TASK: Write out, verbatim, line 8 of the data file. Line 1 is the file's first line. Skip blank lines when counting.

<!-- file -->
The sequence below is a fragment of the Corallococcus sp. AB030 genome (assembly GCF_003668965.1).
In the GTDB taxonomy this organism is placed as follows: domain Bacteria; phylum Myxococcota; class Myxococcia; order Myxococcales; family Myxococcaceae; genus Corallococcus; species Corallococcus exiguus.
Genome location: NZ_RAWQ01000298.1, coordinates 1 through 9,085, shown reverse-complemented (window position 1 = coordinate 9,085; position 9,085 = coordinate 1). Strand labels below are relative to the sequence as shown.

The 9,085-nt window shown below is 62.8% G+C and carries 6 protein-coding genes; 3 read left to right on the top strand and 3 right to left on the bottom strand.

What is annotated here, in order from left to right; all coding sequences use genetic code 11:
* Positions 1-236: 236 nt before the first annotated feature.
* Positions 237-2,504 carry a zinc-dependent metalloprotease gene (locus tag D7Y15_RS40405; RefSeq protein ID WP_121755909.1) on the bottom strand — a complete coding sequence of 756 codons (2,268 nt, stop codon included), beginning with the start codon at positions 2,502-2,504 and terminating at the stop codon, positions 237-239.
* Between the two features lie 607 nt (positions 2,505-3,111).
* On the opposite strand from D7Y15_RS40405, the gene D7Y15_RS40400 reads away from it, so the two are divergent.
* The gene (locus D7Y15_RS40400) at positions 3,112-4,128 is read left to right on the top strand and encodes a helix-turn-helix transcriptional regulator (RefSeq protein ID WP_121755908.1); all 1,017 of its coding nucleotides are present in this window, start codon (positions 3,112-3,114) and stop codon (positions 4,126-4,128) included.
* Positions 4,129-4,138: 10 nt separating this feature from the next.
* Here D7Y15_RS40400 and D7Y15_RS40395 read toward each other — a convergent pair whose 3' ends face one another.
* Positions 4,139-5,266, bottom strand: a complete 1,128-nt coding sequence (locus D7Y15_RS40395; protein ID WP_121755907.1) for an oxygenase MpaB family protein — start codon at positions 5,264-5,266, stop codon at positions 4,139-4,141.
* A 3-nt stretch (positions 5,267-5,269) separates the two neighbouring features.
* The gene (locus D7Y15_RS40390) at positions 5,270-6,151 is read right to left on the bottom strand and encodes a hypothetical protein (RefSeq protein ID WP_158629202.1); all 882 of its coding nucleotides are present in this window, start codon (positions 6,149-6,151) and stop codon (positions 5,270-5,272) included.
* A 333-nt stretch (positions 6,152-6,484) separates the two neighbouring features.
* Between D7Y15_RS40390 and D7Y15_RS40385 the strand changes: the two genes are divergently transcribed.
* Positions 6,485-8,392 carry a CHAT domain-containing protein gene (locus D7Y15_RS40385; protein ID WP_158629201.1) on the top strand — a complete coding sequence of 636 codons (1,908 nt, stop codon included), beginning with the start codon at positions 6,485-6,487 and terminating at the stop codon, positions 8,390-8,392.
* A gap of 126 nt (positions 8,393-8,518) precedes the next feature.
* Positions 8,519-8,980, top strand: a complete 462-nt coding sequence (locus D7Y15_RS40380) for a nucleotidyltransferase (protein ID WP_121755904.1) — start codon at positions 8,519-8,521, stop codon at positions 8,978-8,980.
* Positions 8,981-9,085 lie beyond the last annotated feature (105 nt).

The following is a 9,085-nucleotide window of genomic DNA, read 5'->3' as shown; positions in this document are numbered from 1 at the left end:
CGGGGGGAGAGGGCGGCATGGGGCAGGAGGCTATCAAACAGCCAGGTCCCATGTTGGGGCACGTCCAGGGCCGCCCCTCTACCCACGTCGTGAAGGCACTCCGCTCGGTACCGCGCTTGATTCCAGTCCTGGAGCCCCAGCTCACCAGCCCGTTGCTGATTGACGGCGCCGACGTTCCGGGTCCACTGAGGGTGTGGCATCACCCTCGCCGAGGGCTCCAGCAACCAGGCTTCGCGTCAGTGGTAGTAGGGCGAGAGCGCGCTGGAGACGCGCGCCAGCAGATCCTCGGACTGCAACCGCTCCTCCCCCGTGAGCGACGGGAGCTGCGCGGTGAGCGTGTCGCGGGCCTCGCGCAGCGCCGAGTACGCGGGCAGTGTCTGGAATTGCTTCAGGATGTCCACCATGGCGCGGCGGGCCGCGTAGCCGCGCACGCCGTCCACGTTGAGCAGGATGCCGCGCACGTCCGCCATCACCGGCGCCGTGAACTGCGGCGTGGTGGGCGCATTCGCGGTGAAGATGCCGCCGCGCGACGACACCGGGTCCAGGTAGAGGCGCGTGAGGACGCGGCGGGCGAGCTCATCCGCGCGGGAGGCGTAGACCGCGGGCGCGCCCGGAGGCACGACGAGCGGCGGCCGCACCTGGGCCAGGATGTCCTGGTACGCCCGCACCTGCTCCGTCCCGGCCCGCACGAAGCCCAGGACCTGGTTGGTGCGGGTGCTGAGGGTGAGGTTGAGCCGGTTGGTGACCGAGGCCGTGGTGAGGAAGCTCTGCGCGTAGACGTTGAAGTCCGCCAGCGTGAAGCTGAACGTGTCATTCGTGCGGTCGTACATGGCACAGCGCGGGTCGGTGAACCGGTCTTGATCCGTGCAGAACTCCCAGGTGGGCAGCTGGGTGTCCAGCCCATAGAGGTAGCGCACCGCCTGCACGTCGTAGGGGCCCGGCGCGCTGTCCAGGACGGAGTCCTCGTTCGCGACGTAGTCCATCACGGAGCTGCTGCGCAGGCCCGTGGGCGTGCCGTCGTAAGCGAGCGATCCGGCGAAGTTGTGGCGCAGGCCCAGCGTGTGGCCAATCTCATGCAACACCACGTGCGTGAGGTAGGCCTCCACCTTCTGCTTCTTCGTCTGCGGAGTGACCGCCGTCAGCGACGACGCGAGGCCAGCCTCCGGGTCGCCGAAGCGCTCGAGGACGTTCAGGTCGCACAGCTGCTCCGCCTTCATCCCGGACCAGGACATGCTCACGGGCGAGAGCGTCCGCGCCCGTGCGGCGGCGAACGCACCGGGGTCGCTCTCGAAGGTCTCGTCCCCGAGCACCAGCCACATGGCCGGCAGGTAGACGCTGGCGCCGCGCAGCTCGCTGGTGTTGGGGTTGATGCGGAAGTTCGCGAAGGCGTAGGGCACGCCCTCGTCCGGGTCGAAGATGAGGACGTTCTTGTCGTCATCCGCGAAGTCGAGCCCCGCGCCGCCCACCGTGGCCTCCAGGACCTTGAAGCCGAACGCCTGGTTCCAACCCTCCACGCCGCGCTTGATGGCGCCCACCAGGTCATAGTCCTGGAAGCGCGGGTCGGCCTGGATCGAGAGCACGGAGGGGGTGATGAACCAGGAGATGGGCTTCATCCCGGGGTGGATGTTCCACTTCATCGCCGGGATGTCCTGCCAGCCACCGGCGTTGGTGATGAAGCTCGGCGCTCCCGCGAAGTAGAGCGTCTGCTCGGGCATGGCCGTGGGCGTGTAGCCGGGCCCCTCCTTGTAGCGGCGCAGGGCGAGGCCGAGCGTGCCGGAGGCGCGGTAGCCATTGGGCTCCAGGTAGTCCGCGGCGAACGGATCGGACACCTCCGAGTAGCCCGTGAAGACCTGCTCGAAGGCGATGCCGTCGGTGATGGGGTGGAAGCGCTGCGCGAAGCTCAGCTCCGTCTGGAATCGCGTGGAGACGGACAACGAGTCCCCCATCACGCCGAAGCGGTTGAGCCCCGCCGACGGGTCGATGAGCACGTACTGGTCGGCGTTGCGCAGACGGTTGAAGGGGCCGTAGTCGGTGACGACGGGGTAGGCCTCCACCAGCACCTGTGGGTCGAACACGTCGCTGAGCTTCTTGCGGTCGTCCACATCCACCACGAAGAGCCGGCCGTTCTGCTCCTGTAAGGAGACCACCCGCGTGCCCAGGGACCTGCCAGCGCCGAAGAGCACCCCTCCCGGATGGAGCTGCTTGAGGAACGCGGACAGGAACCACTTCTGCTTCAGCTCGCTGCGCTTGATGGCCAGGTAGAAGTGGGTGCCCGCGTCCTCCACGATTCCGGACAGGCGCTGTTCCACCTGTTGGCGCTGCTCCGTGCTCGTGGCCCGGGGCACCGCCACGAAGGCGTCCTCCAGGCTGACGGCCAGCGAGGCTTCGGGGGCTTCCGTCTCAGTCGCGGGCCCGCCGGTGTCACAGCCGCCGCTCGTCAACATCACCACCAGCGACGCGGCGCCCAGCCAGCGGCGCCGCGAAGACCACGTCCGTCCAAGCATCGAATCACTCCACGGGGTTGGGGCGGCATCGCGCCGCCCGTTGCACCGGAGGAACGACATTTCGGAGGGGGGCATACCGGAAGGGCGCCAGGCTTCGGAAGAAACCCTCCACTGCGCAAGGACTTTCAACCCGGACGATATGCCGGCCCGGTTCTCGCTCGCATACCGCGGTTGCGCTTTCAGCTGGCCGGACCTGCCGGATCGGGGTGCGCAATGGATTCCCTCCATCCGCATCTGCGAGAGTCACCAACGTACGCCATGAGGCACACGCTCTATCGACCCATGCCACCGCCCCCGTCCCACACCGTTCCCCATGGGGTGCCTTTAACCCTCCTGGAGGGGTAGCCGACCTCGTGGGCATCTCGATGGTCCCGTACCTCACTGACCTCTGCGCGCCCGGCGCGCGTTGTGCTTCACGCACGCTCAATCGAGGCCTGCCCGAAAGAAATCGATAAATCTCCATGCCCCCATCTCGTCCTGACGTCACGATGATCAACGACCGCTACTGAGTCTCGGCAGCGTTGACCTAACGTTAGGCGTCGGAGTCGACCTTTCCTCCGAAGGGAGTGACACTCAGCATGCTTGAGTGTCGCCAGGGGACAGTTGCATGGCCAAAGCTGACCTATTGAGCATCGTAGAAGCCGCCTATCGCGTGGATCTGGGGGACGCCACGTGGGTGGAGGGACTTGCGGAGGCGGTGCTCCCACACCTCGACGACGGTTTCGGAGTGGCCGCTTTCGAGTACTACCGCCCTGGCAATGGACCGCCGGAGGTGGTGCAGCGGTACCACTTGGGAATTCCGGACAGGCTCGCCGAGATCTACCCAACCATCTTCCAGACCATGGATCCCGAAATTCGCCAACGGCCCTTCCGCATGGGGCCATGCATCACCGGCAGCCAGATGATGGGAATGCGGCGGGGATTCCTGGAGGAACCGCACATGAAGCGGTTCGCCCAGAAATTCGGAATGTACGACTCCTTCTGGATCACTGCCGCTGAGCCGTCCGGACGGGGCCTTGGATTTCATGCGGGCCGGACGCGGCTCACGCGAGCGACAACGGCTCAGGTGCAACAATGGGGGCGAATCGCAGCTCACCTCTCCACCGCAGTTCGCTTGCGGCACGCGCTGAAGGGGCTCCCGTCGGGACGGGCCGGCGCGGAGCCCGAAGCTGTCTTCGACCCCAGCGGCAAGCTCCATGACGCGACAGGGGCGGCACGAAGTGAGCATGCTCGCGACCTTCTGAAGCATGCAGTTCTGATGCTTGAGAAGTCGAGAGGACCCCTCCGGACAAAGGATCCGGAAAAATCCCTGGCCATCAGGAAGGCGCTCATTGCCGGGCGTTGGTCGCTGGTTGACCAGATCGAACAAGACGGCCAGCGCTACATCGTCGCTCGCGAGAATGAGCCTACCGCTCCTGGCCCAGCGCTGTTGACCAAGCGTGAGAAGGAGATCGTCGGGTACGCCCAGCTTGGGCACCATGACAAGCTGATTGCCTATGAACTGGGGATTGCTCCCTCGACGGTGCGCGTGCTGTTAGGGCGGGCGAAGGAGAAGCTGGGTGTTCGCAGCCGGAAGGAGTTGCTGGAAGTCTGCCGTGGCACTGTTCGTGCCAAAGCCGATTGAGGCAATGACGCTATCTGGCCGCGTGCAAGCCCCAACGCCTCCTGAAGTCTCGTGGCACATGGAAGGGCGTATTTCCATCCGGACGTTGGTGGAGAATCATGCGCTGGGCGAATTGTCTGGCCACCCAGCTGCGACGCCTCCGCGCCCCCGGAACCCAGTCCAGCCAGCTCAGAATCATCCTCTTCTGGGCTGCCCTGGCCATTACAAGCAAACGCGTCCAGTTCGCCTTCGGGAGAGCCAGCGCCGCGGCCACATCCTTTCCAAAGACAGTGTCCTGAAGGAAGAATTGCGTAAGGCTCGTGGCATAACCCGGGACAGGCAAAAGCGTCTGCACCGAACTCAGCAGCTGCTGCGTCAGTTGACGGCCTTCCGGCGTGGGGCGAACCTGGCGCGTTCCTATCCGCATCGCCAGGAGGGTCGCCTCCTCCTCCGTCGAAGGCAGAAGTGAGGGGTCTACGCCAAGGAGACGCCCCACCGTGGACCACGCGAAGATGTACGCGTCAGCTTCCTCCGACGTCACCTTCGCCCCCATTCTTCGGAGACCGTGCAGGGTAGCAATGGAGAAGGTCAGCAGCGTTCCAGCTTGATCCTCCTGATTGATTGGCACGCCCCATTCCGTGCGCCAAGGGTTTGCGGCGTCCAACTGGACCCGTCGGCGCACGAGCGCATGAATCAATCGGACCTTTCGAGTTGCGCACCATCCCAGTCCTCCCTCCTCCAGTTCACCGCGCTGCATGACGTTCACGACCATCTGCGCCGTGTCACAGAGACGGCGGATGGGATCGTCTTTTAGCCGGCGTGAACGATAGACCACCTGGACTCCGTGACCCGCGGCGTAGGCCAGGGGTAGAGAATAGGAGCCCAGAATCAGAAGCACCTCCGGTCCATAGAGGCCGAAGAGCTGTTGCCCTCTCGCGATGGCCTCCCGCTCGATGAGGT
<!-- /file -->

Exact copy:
* Between the two features lie 607 nt (positions 2,505-3,111).